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|標題:||Monitoring nutritional status of dairy cows in Taiwan using milk protein and milk urea nitrogen||作者:||Hwang, S.Y.
|關鍵字:||dairy cows;milk protein;milk urea nitrogen;bulk milk;reproductive-performance;nonprotein nitrogen;holstein cows;heat-stress;serum urea;cattle;pregnancy;energy;rumen||Project:||Asian-Australasian Journal of Animal Sciences||期刊/報告no：:||Asian-Australasian Journal of Animal Sciences, Volume 13, Issue 12, Page(s) 1667-1673.||摘要:||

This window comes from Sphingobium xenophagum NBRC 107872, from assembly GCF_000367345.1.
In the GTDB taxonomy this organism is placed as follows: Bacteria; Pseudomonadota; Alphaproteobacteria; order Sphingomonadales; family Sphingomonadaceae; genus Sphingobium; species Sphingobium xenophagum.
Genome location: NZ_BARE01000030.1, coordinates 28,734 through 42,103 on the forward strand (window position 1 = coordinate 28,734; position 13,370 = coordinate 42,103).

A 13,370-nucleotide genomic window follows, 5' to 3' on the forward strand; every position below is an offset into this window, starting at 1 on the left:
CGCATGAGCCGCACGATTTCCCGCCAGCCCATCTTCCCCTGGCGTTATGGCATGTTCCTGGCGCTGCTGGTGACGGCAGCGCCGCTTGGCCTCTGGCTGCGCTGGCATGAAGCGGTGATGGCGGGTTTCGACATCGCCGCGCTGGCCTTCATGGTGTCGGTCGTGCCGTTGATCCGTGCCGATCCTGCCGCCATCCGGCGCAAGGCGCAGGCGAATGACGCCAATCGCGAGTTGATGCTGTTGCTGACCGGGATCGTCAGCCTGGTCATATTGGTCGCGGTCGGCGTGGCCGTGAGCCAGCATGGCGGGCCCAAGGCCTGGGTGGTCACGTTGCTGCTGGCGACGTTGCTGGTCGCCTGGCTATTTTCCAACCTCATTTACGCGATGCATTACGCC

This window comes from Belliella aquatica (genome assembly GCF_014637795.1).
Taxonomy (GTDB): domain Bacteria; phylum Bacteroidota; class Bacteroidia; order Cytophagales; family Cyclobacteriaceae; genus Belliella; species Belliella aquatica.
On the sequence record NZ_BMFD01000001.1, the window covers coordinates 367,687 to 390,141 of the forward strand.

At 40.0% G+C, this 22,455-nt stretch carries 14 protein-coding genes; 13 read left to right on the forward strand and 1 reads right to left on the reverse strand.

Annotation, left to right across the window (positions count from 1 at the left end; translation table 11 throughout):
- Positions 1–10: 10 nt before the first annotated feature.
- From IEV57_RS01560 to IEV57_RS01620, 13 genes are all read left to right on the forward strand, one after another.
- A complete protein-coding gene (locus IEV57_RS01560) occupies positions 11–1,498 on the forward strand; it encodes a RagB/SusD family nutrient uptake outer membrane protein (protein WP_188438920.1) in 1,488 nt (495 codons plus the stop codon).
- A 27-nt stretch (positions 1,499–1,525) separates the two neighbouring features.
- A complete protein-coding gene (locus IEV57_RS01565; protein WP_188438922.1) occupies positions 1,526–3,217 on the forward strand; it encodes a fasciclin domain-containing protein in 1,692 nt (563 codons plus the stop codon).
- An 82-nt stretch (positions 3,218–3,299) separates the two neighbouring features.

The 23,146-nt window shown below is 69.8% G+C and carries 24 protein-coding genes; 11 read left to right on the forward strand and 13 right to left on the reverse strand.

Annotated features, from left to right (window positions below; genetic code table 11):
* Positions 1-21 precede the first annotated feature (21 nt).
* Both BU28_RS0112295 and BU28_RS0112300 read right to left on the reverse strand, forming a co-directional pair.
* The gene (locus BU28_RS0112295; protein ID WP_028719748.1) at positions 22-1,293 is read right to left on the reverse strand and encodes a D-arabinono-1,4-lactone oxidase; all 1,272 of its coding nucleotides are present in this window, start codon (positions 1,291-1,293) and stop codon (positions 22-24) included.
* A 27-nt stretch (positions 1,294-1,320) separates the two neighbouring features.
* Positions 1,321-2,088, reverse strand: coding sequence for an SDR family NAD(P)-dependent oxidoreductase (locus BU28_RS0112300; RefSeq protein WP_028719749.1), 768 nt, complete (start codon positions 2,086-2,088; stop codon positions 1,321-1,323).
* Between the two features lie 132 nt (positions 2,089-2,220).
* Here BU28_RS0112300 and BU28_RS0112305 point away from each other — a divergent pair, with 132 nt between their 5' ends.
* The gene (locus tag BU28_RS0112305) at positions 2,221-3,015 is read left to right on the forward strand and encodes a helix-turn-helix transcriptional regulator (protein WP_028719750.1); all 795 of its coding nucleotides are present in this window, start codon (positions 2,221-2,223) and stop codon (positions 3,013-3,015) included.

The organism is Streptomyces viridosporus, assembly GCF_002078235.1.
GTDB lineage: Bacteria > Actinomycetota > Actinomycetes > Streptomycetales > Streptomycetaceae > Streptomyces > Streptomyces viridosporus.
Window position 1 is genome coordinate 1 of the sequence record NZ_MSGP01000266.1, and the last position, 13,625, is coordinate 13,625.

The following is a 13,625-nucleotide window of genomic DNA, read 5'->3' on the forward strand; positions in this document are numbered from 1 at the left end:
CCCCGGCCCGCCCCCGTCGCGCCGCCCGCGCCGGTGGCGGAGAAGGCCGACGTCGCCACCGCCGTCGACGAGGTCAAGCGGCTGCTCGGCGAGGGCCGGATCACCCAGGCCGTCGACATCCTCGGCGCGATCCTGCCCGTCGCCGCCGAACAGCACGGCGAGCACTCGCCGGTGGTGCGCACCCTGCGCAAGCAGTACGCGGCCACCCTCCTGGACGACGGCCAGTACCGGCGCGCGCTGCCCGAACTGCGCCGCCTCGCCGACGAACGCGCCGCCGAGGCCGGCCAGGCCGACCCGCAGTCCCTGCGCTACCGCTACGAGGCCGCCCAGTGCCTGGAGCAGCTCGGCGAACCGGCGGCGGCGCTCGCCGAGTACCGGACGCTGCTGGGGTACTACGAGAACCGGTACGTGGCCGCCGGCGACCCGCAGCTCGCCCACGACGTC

The climate and marketing system of raw milk in Taiwan create problems in balance feeding of protein and energy in lactating cows in Taiwan. Level of urea nitrogen both in bulk milk and serum reflects ruminal protein degradation and post-ruminal protein provision, whereas milk protein concentration responds to dietary energy intake and bacterial protein production in the rumen. Establishment of a range of reference standards in milk protein and urea nitrogen levels can be applied its a noninvasive economical feeding guide to monitor the balance of protein and energy intake. Standard reference revels of 3.0% milk protein and 11-17 mg/dL milk urea nitrogen (MUN) were established. Level of milk protein below 3.0% is regarded as indicating inadequate dietary energy whereas MUN below or above the range is regarded as a deficiency or surplus in dietary protein. Results from analysis of bulk a milk samples collected from 174 dairy herds over Taiwan showed that only one quarter (25.29%) of the herds received a balanced intake of protein and energy, 33.33% adequate protein with energy inadequate, 22.99% herds in protein surplus with energy inadequate, 10.35% herds in protein surplus with energy adequate, 4.6% protein deficiency with energy adequate, and 3.45% herds with both protein and energy inadequate. Energy inadequate herds accounted for 60% of the total dairy herds in Taiwan with 56% adequate, 38% surplus and 6% inadequate in protein. In comparing milk sampled from bulk milk on different seasons from Lee-Kang area in the southern Taiwan, the concentrations of milk fat and milk protein were significantly higher in the cool season (February) than in the warm season (August) (p<0.05), whereas the urea nitrogen in the milk was significantly lower in the cool season than in the warm season (p<0.05). This indicated that lactating cows had excess protein and/or inadequate energy intake in the warm season in this area. It appears that the major problem feeding in lactating cows is energy intake shortage, especially during the warm season in Taiwan.
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